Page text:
In Defense of Casual Coding

Recently, the Stack Exchange blog posted a list of the 20 highest voted answers to the question “What’s your most controversial programming opinion?” While I agreed with some of the answers and disagreed with others, one answer in particular stuck out to me:

Programmers who don’t code in their spare time for fun will never become as good as those that do.

I think even the smartest and most talented people will never become truly good programmers unless they treat it as more than a job. Meaning that they do little projects on the side, or just mess with lots of different languages and ideas in their spare time.

I found this opinion particularly interesting for two main reasons: I get asked “Do you program when you’re not at work?” a lot (mostly by non-programmers [and often by executives]) and I agree with it wholeheartedly.

Before I continue, let me make it clear that I am a firm believer in the work-life balance; just because you love to code doesn’t mean you love to do it sixty hours a week. I’ve interviewed at many companies who try to spin the fact that their developers are in the office for sixty hours ore more because of the free soda and the fact that they “just love to code” like it’s some kind of happy accident. No matter how much you love what you do, if you’re forced to do it too often and for too long, you’ll start to hate it.

Now back to that quotation. Let me rephrase it:

Programmers who only focus on the skills and knowledge related to the specific technology stack of their employer will never become as good as the programmers who explore and gain new skills relevant to their careers and not just their continued employment.

For example, back in college, I worked at a tiny online retailer that sold home theater equipment. My job was to answer the phones, take orders, and maintain the website. This website was written in ASP classic and powered by 10 Microsoft access databases that had been haphazardly linked together to form the online ordering system. Most days, I was elbow-deep in table-based HTML and poorly designed database tables; at most I had to write one line of SQL a week. Needless to say, this place was far from the cutting edge of web technology.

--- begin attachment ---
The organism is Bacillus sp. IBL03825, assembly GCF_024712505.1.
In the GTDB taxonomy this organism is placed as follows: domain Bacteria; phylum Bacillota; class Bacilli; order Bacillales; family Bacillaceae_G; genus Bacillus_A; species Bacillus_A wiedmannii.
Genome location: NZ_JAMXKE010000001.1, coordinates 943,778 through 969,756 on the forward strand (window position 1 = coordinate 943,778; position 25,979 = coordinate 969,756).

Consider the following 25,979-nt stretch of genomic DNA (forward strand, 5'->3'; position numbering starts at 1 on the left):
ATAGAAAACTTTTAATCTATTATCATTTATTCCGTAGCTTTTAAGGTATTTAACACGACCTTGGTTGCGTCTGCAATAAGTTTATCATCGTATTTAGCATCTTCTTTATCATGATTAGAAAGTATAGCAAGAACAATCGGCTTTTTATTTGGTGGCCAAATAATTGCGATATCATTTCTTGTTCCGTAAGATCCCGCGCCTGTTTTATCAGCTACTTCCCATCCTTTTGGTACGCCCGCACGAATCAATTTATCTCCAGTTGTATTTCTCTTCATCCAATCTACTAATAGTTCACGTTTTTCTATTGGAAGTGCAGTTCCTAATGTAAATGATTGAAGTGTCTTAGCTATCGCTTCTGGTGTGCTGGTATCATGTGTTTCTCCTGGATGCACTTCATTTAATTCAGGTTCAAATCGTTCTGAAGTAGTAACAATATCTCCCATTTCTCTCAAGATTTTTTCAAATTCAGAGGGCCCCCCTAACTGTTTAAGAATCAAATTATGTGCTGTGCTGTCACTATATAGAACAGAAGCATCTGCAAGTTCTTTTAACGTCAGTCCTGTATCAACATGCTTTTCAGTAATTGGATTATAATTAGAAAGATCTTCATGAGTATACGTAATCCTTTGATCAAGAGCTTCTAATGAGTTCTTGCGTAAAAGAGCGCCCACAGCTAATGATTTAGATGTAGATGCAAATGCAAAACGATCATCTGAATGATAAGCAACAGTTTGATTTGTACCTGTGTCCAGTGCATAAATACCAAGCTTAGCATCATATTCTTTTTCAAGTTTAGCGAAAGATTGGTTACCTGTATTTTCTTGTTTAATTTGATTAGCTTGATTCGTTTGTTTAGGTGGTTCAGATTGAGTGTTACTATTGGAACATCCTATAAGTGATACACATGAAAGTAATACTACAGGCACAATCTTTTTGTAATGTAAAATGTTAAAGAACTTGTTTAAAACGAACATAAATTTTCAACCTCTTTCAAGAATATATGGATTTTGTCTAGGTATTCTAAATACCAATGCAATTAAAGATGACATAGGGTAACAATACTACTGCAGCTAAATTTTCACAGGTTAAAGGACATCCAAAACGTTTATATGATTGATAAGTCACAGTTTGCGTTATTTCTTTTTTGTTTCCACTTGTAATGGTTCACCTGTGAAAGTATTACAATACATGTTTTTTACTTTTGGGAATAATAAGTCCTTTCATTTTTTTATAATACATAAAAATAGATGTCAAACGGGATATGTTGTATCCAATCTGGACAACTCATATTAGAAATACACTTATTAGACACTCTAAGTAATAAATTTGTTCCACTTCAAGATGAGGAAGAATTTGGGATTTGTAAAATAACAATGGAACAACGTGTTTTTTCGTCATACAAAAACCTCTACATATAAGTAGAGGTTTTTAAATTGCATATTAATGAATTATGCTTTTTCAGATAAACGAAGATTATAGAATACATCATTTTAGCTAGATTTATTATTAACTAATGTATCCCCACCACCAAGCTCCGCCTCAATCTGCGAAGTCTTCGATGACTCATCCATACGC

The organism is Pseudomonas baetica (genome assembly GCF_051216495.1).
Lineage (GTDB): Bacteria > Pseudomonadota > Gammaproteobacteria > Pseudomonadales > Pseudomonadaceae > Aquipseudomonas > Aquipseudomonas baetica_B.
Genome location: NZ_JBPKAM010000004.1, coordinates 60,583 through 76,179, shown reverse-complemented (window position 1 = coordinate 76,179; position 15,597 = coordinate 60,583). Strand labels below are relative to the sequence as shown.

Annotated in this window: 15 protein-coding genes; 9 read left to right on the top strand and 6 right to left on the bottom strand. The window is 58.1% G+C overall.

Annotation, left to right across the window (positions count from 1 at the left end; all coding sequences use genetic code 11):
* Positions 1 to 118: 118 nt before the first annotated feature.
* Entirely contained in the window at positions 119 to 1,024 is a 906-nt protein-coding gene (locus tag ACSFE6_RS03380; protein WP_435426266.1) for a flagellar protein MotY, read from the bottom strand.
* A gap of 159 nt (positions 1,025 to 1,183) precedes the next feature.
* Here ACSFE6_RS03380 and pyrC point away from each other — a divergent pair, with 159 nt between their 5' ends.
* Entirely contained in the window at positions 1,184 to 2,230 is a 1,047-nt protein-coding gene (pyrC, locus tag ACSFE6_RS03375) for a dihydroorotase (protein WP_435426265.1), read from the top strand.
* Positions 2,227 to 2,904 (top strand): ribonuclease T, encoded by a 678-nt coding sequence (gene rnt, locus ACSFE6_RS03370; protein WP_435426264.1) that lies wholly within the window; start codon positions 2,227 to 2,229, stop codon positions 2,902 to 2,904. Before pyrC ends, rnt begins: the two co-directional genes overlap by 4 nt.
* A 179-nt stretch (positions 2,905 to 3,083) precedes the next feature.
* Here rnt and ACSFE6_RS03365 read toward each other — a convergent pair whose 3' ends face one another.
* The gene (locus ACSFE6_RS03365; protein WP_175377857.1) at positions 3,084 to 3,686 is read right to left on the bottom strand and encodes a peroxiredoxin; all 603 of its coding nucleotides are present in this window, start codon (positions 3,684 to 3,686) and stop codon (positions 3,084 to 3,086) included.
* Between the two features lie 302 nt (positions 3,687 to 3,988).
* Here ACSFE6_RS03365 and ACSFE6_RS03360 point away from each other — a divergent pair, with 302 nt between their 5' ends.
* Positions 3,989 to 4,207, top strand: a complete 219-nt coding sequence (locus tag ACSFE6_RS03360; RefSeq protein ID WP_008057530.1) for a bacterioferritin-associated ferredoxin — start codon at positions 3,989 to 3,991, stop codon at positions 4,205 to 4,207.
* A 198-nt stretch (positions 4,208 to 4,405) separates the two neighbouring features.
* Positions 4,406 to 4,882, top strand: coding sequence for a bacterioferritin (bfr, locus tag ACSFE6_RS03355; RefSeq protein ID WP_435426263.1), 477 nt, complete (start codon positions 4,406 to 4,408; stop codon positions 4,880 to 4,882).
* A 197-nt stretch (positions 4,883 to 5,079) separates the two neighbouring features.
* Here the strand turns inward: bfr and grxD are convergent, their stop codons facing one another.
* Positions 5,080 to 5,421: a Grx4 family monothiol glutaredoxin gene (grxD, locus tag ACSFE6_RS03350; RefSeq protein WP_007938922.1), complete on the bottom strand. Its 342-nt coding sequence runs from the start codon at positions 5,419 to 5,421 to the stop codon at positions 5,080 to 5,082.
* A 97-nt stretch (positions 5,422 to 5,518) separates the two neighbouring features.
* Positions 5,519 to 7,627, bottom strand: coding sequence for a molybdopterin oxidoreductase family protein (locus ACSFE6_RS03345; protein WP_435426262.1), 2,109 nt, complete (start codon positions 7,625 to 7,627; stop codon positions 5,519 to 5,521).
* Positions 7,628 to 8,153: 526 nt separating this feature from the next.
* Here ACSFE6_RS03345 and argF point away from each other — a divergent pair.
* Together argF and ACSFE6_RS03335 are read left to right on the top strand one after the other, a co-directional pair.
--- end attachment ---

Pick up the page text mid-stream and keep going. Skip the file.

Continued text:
However, when I went home at night – despite my exhaustion, I cracked open my PHP books and fired up my favorite IDE determined to make myself into an entry level PHP developer. Was learning PHP relevant to my job? No. Did learning PHP make me a better ASP classic programmer? Not really. However, I know for a fact that if I hadn’t sat down at night (unpaid and on my own time) and learned PHP, I would have never gotten my next job as an entry level PHP developer.

The truth is, no company is going to explore every new technology just to help their programmers keep their skill set sharp. In addition, very few companies are going to allow you the time to explore a new technology to the point where you become proficient. At most they expect you to do enough research to figure out whether or not the technology is profitable/beneficial and then get back to the work that pays the bills. That is why it is up to you as a developer to keep your skill set current on your own time. If you don’t, you’ll find yourself vastly outgunned when it comes time to find a new job.